This is an important question, Yun, and I'm glad you've brought it up.
When many people learn English, they get confused about when any
or a word containing any-
is negative or not negative. The simple truth is that any or a word containing any- is only negative when it comes after a negative verb
. Here are examples:I don't have any time to help you now.
She didn't know anybody at the party.
As you can see, because the two verbs in these sentences are negative, any
carry a negative meaning, too.
But when we use any
at the beginning of a sentence (without a negative verb before either of them) or when we use them in a yes/no question, they don't have a negative idea. They mean "this one, that one, or another one, etc." In other words, any
refer to somebody or something that's not specified. Here are some examples:Anybody who believes what he says is crazy!
Any time you need help, just call me, okay?
Do you have any questions?
Let's look at Swan's example again: Anyone can't do it.
The reason this is ungrammatical is that the sentence begins with anyone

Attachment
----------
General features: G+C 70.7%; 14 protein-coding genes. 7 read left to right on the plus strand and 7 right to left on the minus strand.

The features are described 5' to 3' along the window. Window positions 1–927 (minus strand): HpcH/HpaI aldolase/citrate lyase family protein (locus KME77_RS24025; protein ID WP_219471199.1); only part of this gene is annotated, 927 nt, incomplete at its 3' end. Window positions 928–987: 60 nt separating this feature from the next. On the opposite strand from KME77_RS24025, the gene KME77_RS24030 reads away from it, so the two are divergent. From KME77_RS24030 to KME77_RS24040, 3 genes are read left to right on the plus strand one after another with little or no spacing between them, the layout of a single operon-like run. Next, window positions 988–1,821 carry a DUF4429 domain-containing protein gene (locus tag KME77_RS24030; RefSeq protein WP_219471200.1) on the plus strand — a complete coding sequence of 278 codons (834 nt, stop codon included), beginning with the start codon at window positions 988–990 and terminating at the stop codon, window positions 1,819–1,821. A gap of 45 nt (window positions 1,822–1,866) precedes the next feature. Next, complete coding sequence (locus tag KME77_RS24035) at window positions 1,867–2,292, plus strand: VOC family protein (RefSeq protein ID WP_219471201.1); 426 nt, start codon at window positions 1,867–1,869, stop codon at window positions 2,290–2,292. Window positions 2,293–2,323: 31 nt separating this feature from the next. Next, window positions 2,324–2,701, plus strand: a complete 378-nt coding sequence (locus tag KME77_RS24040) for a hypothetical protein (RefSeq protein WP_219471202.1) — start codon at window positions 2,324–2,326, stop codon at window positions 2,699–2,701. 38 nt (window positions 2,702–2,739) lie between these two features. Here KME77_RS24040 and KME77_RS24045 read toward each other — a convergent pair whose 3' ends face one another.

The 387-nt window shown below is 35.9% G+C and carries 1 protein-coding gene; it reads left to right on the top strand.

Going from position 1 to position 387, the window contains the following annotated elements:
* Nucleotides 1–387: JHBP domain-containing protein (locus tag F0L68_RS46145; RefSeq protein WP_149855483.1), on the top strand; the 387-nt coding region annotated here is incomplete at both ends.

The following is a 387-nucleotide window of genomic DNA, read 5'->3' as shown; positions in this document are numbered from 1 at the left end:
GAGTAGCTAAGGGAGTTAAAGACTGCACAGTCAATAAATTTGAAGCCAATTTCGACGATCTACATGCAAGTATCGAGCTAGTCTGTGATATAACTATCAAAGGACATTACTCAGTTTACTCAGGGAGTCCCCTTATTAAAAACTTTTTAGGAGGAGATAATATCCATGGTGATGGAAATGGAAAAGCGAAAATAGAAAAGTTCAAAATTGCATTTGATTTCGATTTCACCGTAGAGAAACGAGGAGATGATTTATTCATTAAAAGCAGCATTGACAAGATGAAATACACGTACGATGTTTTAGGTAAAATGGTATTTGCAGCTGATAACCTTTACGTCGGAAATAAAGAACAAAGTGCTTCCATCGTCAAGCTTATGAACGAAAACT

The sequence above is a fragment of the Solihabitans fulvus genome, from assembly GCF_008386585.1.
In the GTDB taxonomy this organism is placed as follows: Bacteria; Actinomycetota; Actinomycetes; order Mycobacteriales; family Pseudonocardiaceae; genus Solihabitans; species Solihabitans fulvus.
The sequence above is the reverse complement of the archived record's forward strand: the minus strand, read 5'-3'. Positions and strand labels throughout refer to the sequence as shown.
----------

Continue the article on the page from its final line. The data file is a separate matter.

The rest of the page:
, so it isn't negative in meaning; it means "this person or that person or another person, etc." But the verb is negative, so there's a conflict here. That's why Swan changed anyone
to no one
. And since the sentence now begins with a negative word, the verb can't be negative too since we don't use double negatives in English, so can't
has to be changed to can
I hope this explanation is clear enough for you, Yun.
As for your sentences, we need to make the same kinds of changes that Swan made in his example:
1) Any of them didn't come to the party. --> None
of them came
to the party.
2) Any other girls are not as pretty as Jane. --> None
of the girls is/are as pretty as Jane.
Now, let's go one step further. If we change the two statements above into yes/no questions, we can use any
1) Did any of them come to the party?
2) Are any other girls as pretty as Jane?